Last week, Indiana Gov. Mike Pence signed a law with the same name as one signed on the federal level by President Bill Clinton in 1993, which was co-sponsored by Sen. Chuck Schumer, D-N.Y., the presumptive next Senate minority leader. Naturally, Pence found himself on the wrong end of a partisan barrage from ABC News' George Stephanopoulos for signing that law the following Sunday. It sure is nice to be a Democrat.
What exactly does the law state? The Religious Freedom Restoration Act in Indiana states that "a governmental entity may not substantially burden a person's exercise of religion, even if the burden results from a rule of general applicability." That rule does not apply only if the government's action "is in furtherance of a compelling government interest" and is also "the least restrictive means of furthering that compelling government interest." If government does act against someone in violation of that person's religious principles, he or she can assert that violation "as a claim or defense in a judicial or administrative proceeding."
The law does not specifically single out same-sex marriage as an activity against which a religious person may discriminate, but it certainly holds out that possibility. Of course, that possibility is already inherent in a little concept we in the United States used to call freedom -- freedom to choose how to conduct one's business and freedom to practice one's religion in one's practice of business.
Under a philosophy of freedom, the market solves the general problem of private discrimination, because if one person decides to discriminate against Jews or blacks or gays, he or she loses money and is put out of business for his or her trouble. Nobody has the right, under a philosophy of freedom, to invoke the power of the government's gun in order to force someone to provide a good or service.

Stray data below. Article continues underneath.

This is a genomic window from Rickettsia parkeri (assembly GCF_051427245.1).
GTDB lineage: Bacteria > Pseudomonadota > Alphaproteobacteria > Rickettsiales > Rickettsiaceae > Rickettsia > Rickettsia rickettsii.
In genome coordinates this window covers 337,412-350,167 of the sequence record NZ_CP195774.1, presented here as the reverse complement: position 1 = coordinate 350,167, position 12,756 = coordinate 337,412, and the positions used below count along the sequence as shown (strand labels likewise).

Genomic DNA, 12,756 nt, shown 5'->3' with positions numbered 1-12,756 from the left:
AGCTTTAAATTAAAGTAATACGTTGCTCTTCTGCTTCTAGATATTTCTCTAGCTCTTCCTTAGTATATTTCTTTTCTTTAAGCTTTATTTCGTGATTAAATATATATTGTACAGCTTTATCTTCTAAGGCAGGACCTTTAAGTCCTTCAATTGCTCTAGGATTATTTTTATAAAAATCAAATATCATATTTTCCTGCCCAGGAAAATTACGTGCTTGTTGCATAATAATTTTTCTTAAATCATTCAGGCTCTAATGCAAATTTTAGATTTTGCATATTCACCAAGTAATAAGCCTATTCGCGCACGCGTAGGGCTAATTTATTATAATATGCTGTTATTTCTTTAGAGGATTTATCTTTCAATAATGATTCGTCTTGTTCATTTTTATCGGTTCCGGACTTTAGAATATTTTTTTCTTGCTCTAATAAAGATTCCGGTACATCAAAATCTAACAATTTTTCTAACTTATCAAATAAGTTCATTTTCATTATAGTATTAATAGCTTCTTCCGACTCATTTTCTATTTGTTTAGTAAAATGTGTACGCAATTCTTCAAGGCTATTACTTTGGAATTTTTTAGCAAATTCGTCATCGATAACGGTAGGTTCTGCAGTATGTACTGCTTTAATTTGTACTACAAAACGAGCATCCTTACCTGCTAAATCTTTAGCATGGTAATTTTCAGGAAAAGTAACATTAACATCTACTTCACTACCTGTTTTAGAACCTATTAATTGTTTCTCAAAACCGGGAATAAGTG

That system is a heck of a lot safer for minorities than a system by which government regulates the proper conduct of voluntary activities. Black Americans should know that, given that Jim Crow was not merely a system of voluntary discrimination but a government-enforced set of regulations designed to ban voluntary transactions involving blacks. Gays, too, should understand that freedom is far preferable to government-enforced societal standards governing consenting transactions, given that government used to be utilized to discriminate openly against homosexual behavior.
But the left has rewritten the concept of freedom to mean "whatever the government allows you to do," and leftists now insist that government cannot allow discrimination -- unless, of course, the government is itself enforcing discrimination against religious Christians who don't want to violate their belief in traditional marriage.
Same-sex marriage, it turns out, was never designed to grant legal benefits to same-sex couples. That could have been done under a regime of civil unions. Same-sex marriage was always designed to allow the government to have the power to cram down punishment on anyone who disobeys the government's vision of the public good. One need not be an advocate of discrimination against gays to believe that government does not have the ability to enforce the prevailing social standards of the time in violation of individual rights. There are many situations in which advocates of freedom dislike particular exercises of that freedom but understand that government attacks on individual rights are far more threatening to the public good.
You do not have a right to my services; I have a right to provide my services to whomever I choose. If you believe that your interpretation of public good enables you to bring a gun to the party, you are a bully and a tyrant. So it is with the modern American left, to whom freedom now means only the freedom to do what it is the left wants you to do at point of gun.